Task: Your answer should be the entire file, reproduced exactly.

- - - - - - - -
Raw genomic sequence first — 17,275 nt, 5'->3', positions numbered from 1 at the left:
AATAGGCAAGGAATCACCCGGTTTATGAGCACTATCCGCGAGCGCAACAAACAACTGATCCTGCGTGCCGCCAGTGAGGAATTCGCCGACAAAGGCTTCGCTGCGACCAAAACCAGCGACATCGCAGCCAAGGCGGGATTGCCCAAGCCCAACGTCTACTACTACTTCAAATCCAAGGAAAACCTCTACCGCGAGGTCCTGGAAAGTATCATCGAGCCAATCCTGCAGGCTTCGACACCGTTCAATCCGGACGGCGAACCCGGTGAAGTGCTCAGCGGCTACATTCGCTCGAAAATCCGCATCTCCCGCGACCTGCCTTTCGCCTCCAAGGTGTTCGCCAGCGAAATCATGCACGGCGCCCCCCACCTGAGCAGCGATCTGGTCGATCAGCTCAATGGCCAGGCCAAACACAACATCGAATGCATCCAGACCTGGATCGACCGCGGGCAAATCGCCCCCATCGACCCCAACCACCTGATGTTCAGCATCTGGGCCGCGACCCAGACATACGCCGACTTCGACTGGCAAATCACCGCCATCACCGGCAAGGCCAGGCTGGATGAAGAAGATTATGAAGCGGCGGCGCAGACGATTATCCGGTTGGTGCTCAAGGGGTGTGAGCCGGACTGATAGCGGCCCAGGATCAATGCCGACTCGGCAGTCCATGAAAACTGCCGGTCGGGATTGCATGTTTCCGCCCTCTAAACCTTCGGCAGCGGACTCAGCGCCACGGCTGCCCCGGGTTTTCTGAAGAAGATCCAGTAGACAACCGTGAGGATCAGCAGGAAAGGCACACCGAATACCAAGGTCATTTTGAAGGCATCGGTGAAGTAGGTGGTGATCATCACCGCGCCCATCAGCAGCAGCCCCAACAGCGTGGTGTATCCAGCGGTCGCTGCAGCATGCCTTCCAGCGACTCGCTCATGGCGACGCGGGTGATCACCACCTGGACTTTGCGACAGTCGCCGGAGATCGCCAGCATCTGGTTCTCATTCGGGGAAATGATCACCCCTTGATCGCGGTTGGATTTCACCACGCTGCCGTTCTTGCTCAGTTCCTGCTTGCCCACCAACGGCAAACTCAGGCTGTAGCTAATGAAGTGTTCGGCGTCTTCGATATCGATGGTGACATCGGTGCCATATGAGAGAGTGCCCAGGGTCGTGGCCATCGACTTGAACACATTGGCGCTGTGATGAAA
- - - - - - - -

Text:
Raw genomic sequence first — 17,275 nt, 5'->3', positions numbered from 1 at the left:
AATAGGCAAGGAATCACCCGGTTTATGAGCACTATCCGCGAGCGCAACAAACAACTGATCCTGCGTGCCGCCAGTGAGGAATTCGCCGACAAAGGCTTCGCTGCGACCAAAACCAGCGACATCGCAGCCAAGGCGGGATTGCCCAAGCCCAACGTCTACTACTACTTCAAATCCAAGGAAAACCTCTACCGCGAGGTCCTGGAAAGTATCATCGAGCCAATCCTGCAGGCTTCGACACCGTTCAATCCGGACGGCGAACCCGGTGAAGTGCTCAGCGGCTACATTCGCTCGAAAATCCGCATCTCCCGCGACCTGCCTTTCGCCTCCAAGGTGTTCGCCAGCGAAATCATGCACGGCGCCCCCCACCTGAGCAGCGATCTGGTCGATCAGCTCAATGGCCAGGCCAAACACAACATCGAATGCATCCAGACCTGGATCGACCGCGGGCAAATCGCCCCCATCGACCCCAACCACCTGATGTTCAGCATCTGGGCCGCGACCCAGACATACGCCGACTTCGACTGGCAAATCACCGCCATCACCGGCAAGGCCAGGCTGGATGAAGAAGATTATGAAGCGGCGGCGCAGACGATTATCCGGTTGGTGCTCAAGGGGTGTGAGCCGGACTGATAGCGGCCCAGGATCAATGCCGACTCGGCAGTCCATGAAAACTGCCGGTCGGGATTGCATGTTTCCGCCCTCTAAACCTTCGGCAGCGGACTCAGCGCCACGGCTGCCCCGGGTTTTCTGAAGAAGATCCAGTAGACAACCGTGAGGATCAGCAGGAAAGGCACACCGAATACCAAGGTCATTTTGAAGGCATCGGTGAAGTAGGTGGTGATCATCACCGCGCCCATCAGCAGCAGCCCCAACAGCGTGGTGTATCCAGCGGTCGCTGCAGCATGCCTTCCAGCGACTCGCTCATGGCGACGCGGGTGATCACCACCTGGACTTTGCGACAGTCGCCGGAGATCGCCAGCATCTGGTTCTCATTCGGGGAAATGATCACCCCTTGATCGCGGTTGGATTTCACCACGCTGCCGTTCTTGCTCAGTTCCTGCTTGCCCACCAACGGCAAACTCAGGCTGTAGCTAATGAAGTGTTCGGCGTCTTCGATATCGATGGTGACATCGGTGCCATATGAGAGAGTGCCCAGGGTCGTGGCCATCGACTTGAACACATTGGCGCTGTGATGAAA